On the importance of the Rule of Law |
Ethiopia's democracy is on paper only
The Wall Street Journal, Editorial
July 18, 2007
Did you guess Ethiopia? Probably not, since this African state has often been held up as a pillar of good governance on a troubled continent. In just over a decade, Ethiopia went from military rule to a parliamentary system. But this democracy is on paper only.
The convictions are not an isolated incident, nor are the 42 defendants just any opposition figures. They include the elected mayor of Ethiopiaís capital, Addis Ababa, a former Harvard scholar and a former U.N. envoy. Theyíve been condemned to the same fate, life in prison, as ousted military strongman Mengistu Hailee Mariam, who is held responsible for the murder of 150,000 academics and university students in two decades in power.
Given the governmentís recent record, itís odd to say the least to see Prime Minister Meles Zenawi advise Tony Blairís Commission for Africa in 2005 on the future of the continent. Or to hear that the Bush Administration considers Mr. Meles a "staunch ally" in the war on terror for searching out al Qaeda suspects during Ethiopiaís messy military intervention in neighboring Somalia and makes the country a priority recipient of U.S. assistance. (The world last year sent $1.6 billion.)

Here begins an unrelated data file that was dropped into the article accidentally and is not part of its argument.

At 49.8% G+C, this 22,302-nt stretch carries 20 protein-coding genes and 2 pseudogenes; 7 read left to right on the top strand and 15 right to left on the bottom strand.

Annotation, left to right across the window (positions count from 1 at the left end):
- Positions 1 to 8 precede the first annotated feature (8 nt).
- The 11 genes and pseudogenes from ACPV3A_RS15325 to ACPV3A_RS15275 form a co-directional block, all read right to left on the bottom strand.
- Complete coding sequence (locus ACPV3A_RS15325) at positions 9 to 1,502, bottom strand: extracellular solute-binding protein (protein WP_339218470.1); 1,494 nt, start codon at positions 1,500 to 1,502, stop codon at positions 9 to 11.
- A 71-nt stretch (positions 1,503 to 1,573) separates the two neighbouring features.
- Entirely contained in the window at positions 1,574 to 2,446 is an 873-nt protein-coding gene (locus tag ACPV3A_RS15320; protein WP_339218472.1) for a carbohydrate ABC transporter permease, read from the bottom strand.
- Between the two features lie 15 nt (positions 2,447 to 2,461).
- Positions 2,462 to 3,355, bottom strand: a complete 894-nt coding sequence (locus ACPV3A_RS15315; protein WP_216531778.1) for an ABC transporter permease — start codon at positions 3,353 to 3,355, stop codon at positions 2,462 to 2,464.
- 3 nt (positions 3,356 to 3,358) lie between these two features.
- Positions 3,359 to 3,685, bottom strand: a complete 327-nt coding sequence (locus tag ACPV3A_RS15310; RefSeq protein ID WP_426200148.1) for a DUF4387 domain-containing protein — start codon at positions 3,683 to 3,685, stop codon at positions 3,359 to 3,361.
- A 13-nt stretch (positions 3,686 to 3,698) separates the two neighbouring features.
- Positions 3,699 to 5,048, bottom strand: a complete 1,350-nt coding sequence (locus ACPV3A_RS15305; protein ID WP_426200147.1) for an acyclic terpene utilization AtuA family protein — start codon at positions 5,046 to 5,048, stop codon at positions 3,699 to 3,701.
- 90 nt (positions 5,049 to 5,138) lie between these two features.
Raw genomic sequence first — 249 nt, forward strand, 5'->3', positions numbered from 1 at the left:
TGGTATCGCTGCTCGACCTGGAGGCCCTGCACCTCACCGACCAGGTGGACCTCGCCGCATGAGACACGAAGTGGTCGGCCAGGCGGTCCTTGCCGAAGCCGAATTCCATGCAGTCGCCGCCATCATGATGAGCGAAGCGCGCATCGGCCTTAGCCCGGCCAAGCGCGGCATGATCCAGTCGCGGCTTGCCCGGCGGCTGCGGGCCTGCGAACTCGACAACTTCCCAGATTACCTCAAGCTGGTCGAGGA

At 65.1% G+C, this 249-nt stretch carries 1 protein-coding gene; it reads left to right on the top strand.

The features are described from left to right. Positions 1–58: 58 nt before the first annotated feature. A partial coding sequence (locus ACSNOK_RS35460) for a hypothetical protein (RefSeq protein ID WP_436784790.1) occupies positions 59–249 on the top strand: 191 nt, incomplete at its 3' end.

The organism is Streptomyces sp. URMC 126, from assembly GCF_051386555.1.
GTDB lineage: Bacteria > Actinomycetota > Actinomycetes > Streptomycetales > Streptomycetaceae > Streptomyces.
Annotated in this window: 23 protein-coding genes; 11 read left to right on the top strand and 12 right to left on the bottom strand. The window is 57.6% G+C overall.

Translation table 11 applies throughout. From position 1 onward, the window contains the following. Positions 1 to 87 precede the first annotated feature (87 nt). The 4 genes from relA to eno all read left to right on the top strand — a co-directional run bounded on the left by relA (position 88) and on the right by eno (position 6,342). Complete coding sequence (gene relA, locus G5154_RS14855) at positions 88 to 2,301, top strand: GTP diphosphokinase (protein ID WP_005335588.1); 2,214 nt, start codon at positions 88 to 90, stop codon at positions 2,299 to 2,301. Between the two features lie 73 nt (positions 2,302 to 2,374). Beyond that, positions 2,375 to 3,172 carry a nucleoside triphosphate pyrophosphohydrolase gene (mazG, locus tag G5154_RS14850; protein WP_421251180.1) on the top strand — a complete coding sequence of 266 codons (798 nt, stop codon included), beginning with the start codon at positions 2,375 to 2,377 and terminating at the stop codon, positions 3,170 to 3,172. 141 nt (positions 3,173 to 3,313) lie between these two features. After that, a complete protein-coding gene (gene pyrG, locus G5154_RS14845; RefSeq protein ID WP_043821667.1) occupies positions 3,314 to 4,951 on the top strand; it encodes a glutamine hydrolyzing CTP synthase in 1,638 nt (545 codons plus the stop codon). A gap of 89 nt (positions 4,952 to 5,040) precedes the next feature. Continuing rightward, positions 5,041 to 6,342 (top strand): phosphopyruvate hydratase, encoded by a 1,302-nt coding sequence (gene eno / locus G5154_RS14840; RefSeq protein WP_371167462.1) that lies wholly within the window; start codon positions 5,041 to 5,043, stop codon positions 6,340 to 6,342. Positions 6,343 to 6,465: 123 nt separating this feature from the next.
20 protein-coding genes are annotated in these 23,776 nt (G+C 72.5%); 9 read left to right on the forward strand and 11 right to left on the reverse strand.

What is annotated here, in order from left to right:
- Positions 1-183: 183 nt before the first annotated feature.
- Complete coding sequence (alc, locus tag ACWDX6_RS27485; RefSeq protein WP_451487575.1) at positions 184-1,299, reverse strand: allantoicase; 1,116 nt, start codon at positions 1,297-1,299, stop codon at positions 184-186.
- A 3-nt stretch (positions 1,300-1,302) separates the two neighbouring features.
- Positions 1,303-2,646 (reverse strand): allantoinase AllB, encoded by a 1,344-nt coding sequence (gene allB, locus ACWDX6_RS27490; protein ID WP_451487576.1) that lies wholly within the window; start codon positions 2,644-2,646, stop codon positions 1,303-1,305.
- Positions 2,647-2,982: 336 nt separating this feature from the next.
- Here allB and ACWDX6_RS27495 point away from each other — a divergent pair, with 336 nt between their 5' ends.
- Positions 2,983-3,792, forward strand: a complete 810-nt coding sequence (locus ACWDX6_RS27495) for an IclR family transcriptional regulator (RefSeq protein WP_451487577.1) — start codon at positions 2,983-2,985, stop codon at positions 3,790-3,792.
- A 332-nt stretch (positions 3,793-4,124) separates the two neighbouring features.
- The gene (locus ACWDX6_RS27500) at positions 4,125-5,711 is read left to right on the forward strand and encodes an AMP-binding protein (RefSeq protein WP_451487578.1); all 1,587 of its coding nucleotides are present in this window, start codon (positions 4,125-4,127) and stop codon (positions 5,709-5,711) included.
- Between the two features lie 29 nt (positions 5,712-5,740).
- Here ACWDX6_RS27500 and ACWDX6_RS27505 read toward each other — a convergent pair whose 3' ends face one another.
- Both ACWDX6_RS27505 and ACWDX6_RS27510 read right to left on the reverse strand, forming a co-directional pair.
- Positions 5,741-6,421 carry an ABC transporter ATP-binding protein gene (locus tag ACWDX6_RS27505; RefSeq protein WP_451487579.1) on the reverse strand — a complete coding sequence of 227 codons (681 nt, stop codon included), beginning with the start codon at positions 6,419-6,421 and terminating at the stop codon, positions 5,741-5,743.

America needs to work with all kinds of regimes and military cooperation doesnít always have to be tied to democratic progress. But if Ethiopia wants to become a real ally of the U.S., possibly playing host to the new African Command, it needs to take seriously democracy and human rights.
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